Russia-Ukraine recently marked one year of direct conflict. Just a few days after the start of the conflict, the ICC representative went there and started investigating the incident. The International Criminal Court even issued an arrest warrant against Russian President Putin on Friday (March 17) for war crimes. Although the Myanmar conflict has passed twice as long, there is still no ICC activity there.
Political analysts say that since the ICC has recognized the NUG’s declaration, the ICC must send a team of investigators like Ukraine to find the truth and announce a fair trial against the perpetrators. This will increase the transparency of this international organization and make it a place of trust for the affected countries.
But here comes a question. That is, whether the anti-junta NUG government can represent Myanmar at the ICC. According to an analysis published in The Diplomat, a Washington DC-based online news outlet, the Government of National Unity has the power to make this representation. According to the authors of the analysis, John Daugaard, Chris Gunes, Tommy Thomas, YuyunWahuningram and Ralph Wilde, according to domestic law, the NUG is the legitimate government of Myanmar. Because according to the 2008 constitution, these representatives were elected through popular vote in 2020. Thus, they have no chance of being illegitimate even if they are repressed by the junta; Their government formation is completely legal.
On the other hand, the junta seized power through a military coup, in clear violation of Articles 71(a) and 417 of the country’s constitution. These articles contain clear instructions for the impeachment of the President and the imposition of a state of emergency. But according to the rules it was not followed. On the contrary, the military has taken power by force, ignoring the protests of the people and putting the democratically elected people, including the president, in jail.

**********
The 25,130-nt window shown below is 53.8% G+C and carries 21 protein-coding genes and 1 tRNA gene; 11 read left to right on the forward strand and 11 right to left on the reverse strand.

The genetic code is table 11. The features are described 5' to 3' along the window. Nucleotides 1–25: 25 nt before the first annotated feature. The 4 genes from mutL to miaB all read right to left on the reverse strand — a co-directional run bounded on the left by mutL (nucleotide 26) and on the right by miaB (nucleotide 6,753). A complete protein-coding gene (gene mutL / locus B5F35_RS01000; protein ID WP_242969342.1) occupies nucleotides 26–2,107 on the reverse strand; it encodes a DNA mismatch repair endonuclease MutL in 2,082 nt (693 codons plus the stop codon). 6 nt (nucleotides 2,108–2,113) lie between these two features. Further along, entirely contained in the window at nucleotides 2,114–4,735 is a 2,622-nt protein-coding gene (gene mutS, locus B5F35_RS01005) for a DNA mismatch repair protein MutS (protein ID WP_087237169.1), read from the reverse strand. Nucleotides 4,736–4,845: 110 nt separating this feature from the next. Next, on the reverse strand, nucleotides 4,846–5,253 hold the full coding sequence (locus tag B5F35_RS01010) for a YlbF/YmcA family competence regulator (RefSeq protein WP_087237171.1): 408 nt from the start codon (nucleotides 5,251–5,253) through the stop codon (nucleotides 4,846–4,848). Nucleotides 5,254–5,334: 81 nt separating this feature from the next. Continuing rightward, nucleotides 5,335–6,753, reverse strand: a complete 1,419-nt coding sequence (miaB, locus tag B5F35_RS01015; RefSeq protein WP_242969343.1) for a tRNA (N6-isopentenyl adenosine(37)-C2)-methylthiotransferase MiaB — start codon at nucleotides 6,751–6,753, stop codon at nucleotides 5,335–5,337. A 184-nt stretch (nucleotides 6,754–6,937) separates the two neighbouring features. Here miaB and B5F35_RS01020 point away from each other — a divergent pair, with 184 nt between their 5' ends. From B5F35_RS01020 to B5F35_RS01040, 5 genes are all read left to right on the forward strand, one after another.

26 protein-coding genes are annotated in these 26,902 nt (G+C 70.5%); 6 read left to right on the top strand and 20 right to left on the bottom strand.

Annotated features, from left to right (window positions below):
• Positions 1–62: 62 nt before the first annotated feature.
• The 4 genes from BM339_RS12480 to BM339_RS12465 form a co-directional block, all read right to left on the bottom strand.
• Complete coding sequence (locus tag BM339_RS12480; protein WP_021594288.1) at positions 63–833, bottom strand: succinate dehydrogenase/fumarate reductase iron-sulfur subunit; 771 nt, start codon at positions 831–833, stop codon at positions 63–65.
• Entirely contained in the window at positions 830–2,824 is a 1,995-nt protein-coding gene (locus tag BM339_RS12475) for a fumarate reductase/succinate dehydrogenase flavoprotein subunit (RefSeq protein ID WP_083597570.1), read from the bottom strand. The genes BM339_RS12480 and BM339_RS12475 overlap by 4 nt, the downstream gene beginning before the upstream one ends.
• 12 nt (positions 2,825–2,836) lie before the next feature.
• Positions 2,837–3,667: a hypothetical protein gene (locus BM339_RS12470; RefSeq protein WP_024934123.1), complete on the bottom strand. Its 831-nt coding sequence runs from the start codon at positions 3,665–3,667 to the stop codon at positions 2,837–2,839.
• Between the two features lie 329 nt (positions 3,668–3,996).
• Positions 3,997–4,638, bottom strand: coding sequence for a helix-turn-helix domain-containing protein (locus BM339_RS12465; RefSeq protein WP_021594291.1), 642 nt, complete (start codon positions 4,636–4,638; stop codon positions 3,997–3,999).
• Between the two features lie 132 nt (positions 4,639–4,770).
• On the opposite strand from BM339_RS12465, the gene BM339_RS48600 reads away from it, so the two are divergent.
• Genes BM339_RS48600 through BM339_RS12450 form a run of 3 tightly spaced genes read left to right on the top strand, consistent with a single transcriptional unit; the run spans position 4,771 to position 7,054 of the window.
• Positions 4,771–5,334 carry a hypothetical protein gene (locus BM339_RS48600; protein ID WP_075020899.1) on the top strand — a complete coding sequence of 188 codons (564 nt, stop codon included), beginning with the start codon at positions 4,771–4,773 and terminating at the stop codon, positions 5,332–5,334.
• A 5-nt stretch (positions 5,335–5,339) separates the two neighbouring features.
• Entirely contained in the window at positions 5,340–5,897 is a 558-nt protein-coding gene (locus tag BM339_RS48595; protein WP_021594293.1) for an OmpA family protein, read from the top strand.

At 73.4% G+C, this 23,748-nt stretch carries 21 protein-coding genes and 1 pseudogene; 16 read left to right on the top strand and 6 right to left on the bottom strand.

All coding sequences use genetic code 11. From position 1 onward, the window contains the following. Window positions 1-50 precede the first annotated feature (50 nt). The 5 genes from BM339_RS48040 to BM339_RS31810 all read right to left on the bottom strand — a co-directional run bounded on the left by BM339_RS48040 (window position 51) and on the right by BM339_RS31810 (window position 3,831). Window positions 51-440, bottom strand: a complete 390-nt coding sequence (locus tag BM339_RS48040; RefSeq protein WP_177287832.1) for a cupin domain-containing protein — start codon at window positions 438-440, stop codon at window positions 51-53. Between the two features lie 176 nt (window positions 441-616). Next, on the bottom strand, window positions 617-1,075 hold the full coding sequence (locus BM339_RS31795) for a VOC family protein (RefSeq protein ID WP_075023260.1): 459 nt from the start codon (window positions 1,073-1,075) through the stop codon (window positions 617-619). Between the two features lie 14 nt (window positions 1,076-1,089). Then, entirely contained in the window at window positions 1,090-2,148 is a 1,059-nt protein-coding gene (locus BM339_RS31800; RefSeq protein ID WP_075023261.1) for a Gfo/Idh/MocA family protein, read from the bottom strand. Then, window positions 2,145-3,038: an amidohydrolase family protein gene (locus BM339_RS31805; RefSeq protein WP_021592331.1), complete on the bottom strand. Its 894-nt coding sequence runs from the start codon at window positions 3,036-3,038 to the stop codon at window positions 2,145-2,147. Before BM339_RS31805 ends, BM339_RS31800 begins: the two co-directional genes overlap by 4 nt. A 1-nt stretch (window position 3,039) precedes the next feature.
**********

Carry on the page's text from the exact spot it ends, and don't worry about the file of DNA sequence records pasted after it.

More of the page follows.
As a result, analysts say, the military’s seizure of power in this way is completely illegal.
At the end of 2021, the UN removed the junta representative from its General Assembly and allowed the NUG representative to represent Myanmar at the meeting. The International Labor Organization (ILO) also agreed with this decision of the United Nations. As a result, the ICC must now accept the NUG’s declaration as valid. There should be fair investigation and prosecution of the crimes committed and committed there.
The UN Investigative Mechanism for Myanmar was established in 2017 by the United Nations to investigate the persecution of the Rohingya minority in Myanmar. Analysts believe that a similar investigation committee should be formed against the illegal junta government. And through this they are of the opinion that justice should be ensured for the common people of Myanmar. The people of the country have been waiting for justice for a long time. So, the state, UN and ICC should take appropriate steps in this regard. ICC should be equally active not only in Ukraine but also in Myanmar.
The writer is a Gauhati University, Assam, India-based researcher. [email protected]